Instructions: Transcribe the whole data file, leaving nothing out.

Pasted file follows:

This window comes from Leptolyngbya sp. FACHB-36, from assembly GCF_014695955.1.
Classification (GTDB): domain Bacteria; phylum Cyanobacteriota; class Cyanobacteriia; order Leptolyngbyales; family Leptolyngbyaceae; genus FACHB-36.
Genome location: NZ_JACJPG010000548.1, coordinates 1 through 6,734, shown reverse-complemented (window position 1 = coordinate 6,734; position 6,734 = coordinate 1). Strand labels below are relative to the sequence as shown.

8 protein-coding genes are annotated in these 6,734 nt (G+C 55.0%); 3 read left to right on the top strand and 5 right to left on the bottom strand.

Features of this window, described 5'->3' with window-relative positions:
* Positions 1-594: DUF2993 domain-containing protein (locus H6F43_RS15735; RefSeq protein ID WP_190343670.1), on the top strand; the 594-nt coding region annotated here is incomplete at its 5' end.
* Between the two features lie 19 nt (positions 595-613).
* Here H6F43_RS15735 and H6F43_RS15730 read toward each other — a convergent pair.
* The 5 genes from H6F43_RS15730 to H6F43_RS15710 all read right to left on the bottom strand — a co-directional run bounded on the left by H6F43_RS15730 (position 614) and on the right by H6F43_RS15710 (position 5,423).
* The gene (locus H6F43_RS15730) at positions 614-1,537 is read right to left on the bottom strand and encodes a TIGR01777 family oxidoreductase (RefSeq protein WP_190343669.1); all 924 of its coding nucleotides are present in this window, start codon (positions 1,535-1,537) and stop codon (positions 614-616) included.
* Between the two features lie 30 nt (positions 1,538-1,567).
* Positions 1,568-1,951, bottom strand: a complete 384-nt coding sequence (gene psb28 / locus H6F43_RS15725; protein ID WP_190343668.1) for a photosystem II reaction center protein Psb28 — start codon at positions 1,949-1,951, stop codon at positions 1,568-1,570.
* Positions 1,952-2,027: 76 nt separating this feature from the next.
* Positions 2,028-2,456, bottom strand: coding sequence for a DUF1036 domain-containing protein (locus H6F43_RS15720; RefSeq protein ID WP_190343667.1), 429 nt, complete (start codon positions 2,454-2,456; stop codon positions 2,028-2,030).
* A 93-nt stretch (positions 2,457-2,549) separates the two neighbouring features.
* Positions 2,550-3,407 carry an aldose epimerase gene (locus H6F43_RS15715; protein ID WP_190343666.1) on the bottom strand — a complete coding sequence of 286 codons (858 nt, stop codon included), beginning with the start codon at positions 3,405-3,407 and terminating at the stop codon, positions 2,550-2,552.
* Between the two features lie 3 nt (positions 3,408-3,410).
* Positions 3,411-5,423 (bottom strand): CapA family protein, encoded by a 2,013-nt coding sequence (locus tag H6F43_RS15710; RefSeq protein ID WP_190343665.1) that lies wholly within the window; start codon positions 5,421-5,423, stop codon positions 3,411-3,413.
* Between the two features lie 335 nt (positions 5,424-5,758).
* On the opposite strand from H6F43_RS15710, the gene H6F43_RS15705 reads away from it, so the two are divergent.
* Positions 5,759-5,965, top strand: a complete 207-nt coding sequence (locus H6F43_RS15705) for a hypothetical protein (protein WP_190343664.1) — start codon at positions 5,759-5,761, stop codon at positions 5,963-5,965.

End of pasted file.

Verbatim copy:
This window comes from Leptolyngbya sp. FACHB-36, from assembly GCF_014695955.1.
Classification (GTDB): domain Bacteria; phylum Cyanobacteriota; class Cyanobacteriia; order Leptolyngbyales; family Leptolyngbyaceae; genus FACHB-36.
Genome location: NZ_JACJPG010000548.1, coordinates 1 through 6,734, shown reverse-complemented (window position 1 = coordinate 6,734; position 6,734 = coordinate 1). Strand labels below are relative to the sequence as shown.

8 protein-coding genes are annotated in these 6,734 nt (G+C 55.0%); 3 read left to right on the top strand and 5 right to left on the bottom strand.

Features of this window, described 5'->3' with window-relative positions:
* Positions 1-594: DUF2993 domain-containing protein (locus H6F43_RS15735; RefSeq protein ID WP_190343670.1), on the top strand; the 594-nt coding region annotated here is incomplete at its 5' end.
* Between the two features lie 19 nt (positions 595-613).
* Here H6F43_RS15735 and H6F43_RS15730 read toward each other — a convergent pair.
* The 5 genes from H6F43_RS15730 to H6F43_RS15710 all read right to left on the bottom strand — a co-directional run bounded on the left by H6F43_RS15730 (position 614) and on the right by H6F43_RS15710 (position 5,423).
* The gene (locus H6F43_RS15730) at positions 614-1,537 is read right to left on the bottom strand and encodes a TIGR01777 family oxidoreductase (RefSeq protein WP_190343669.1); all 924 of its coding nucleotides are present in this window, start codon (positions 1,535-1,537) and stop codon (positions 614-616) included.
* Between the two features lie 30 nt (positions 1,538-1,567).
* Positions 1,568-1,951, bottom strand: a complete 384-nt coding sequence (gene psb28 / locus H6F43_RS15725; protein ID WP_190343668.1) for a photosystem II reaction center protein Psb28 — start codon at positions 1,949-1,951, stop codon at positions 1,568-1,570.
* Positions 1,952-2,027: 76 nt separating this feature from the next.
* Positions 2,028-2,456, bottom strand: coding sequence for a DUF1036 domain-containing protein (locus H6F43_RS15720; RefSeq protein ID WP_190343667.1), 429 nt, complete (start codon positions 2,454-2,456; stop codon positions 2,028-2,030).
* A 93-nt stretch (positions 2,457-2,549) separates the two neighbouring features.
* Positions 2,550-3,407 carry an aldose epimerase gene (locus H6F43_RS15715; protein ID WP_190343666.1) on the bottom strand — a complete coding sequence of 286 codons (858 nt, stop codon included), beginning with the start codon at positions 3,405-3,407 and terminating at the stop codon, positions 2,550-2,552.
* Between the two features lie 3 nt (positions 3,408-3,410).
* Positions 3,411-5,423 (bottom strand): CapA family protein, encoded by a 2,013-nt coding sequence (locus tag H6F43_RS15710; RefSeq protein ID WP_190343665.1) that lies wholly within the window; start codon positions 5,421-5,423, stop codon positions 3,411-3,413.
* Between the two features lie 335 nt (positions 5,424-5,758).
* On the opposite strand from H6F43_RS15710, the gene H6F43_RS15705 reads away from it, so the two are divergent.
* Positions 5,759-5,965, top strand: a complete 207-nt coding sequence (locus H6F43_RS15705) for a hypothetical protein (protein WP_190343664.1) — start codon at positions 5,759-5,761, stop codon at positions 5,963-5,965.